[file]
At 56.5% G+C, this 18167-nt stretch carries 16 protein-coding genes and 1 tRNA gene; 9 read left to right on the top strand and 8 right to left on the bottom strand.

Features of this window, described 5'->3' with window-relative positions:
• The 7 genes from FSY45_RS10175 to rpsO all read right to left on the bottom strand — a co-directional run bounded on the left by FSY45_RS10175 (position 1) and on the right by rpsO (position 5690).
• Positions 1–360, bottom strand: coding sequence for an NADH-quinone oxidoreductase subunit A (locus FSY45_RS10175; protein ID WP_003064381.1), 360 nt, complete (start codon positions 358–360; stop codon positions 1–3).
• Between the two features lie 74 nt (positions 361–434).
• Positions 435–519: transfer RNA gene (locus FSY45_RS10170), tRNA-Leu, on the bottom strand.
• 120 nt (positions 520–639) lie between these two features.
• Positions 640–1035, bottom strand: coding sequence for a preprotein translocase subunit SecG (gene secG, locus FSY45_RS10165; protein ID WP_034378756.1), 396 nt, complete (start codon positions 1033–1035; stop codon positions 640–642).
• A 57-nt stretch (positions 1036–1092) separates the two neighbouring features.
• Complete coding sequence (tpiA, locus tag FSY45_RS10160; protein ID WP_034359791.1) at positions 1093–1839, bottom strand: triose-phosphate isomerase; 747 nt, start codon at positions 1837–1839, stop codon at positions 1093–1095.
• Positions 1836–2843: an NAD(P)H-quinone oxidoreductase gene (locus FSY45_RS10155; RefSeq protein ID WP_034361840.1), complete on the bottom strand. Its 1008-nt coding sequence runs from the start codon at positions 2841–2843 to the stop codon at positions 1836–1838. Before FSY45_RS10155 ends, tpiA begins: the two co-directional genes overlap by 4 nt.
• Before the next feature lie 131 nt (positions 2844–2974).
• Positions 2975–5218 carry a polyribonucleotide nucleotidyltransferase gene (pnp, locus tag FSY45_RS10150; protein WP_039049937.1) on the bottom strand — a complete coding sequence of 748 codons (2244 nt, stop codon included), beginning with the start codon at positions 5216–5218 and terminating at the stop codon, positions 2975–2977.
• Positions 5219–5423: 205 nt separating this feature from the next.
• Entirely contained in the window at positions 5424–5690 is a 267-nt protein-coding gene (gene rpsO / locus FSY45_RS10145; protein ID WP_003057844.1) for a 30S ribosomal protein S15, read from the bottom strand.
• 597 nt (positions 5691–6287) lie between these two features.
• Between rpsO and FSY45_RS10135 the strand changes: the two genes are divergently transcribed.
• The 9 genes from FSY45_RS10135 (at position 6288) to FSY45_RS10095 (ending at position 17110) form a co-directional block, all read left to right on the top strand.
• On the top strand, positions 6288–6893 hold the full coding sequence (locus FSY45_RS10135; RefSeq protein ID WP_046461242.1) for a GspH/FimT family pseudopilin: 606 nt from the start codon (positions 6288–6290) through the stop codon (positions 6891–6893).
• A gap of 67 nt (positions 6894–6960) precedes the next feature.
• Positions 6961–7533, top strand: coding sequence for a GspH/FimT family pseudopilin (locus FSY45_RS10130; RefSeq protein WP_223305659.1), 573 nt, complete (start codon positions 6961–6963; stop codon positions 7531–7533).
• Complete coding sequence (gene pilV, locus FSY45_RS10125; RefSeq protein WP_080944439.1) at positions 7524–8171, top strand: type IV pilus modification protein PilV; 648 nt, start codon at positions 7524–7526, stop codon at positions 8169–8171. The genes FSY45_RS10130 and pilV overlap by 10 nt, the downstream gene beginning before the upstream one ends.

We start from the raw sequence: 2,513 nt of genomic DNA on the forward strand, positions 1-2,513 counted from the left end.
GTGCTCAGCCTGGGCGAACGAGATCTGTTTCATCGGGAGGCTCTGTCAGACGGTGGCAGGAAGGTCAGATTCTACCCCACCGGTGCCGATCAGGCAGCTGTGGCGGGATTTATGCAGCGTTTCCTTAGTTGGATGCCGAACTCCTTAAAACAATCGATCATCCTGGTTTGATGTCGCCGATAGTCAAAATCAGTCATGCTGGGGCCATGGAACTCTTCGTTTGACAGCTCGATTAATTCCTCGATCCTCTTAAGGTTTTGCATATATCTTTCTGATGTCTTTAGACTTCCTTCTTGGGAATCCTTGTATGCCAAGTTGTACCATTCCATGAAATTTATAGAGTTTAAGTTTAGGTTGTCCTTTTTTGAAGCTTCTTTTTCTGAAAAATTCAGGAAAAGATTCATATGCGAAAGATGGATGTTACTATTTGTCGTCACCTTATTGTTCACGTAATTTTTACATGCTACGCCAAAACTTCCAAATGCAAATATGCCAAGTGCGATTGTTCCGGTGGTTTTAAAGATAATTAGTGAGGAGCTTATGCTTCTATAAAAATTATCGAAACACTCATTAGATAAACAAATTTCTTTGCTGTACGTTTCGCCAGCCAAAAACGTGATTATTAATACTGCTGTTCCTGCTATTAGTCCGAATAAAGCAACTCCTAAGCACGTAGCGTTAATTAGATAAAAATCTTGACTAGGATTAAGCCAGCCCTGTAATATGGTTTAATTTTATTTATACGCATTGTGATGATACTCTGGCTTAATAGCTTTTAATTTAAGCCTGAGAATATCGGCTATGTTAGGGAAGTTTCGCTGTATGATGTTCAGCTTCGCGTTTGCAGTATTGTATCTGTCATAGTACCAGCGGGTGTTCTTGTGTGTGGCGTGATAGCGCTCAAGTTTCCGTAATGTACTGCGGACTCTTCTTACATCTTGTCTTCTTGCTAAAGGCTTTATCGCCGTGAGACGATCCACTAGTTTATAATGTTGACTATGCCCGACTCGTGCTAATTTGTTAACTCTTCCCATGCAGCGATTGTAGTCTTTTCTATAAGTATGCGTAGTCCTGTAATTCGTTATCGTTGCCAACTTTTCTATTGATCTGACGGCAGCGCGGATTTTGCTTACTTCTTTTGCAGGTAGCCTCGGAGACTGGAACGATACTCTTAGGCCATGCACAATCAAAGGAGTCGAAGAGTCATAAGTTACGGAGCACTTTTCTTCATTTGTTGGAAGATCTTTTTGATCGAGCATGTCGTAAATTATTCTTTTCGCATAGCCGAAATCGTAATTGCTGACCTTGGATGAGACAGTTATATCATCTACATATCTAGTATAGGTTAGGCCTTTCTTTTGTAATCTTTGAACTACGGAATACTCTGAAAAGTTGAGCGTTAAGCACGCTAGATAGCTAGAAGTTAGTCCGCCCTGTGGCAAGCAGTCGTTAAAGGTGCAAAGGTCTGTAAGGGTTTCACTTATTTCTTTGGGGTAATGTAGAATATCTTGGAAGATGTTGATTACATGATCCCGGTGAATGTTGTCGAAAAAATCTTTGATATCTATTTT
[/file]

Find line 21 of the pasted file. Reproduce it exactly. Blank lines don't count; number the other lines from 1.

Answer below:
• Positions 6961–7533, top strand: coding sequence for a GspH/FimT family pseudopilin (locus FSY45_RS10130; RefSeq protein WP_223305659.1), 573 nt, complete (start codon positions 6961–6963; stop codon positions 7531–7533).